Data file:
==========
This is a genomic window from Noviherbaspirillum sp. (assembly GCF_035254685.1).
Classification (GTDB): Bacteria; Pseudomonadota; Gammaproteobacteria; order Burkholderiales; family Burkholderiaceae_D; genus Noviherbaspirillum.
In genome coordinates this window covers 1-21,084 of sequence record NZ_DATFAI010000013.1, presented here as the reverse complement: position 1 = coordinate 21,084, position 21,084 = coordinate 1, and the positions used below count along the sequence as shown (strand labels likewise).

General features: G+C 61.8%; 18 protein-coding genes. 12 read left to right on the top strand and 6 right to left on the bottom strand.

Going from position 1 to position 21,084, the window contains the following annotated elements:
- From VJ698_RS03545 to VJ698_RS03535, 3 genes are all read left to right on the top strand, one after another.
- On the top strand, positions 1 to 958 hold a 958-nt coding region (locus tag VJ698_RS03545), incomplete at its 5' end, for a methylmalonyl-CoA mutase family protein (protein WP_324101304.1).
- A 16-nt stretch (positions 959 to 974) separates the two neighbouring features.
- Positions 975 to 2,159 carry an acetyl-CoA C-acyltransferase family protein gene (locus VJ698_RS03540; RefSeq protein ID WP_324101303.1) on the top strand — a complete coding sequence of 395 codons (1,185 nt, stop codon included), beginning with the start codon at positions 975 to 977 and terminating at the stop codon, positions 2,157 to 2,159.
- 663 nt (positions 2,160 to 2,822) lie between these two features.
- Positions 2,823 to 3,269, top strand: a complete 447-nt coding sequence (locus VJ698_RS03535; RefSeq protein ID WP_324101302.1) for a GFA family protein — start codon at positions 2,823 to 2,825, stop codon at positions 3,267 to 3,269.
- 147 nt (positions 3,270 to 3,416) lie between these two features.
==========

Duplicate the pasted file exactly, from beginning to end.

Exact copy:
This is a genomic window from Noviherbaspirillum sp. (assembly GCF_035254685.1).
Classification (GTDB): Bacteria; Pseudomonadota; Gammaproteobacteria; order Burkholderiales; family Burkholderiaceae_D; genus Noviherbaspirillum.
In genome coordinates this window covers 1-21,084 of sequence record NZ_DATFAI010000013.1, presented here as the reverse complement: position 1 = coordinate 21,084, position 21,084 = coordinate 1, and the positions used below count along the sequence as shown (strand labels likewise).

General features: G+C 61.8%; 18 protein-coding genes. 12 read left to right on the top strand and 6 right to left on the bottom strand.

Going from position 1 to position 21,084, the window contains the following annotated elements:
- From VJ698_RS03545 to VJ698_RS03535, 3 genes are all read left to right on the top strand, one after another.
- On the top strand, positions 1 to 958 hold a 958-nt coding region (locus tag VJ698_RS03545), incomplete at its 5' end, for a methylmalonyl-CoA mutase family protein (protein WP_324101304.1).
- A 16-nt stretch (positions 959 to 974) separates the two neighbouring features.
- Positions 975 to 2,159 carry an acetyl-CoA C-acyltransferase family protein gene (locus VJ698_RS03540; RefSeq protein ID WP_324101303.1) on the top strand — a complete coding sequence of 395 codons (1,185 nt, stop codon included), beginning with the start codon at positions 975 to 977 and terminating at the stop codon, positions 2,157 to 2,159.
- 663 nt (positions 2,160 to 2,822) lie between these two features.
- Positions 2,823 to 3,269, top strand: a complete 447-nt coding sequence (locus VJ698_RS03535; RefSeq protein ID WP_324101302.1) for a GFA family protein — start codon at positions 2,823 to 2,825, stop codon at positions 3,267 to 3,269.
- 147 nt (positions 3,270 to 3,416) lie between these two features.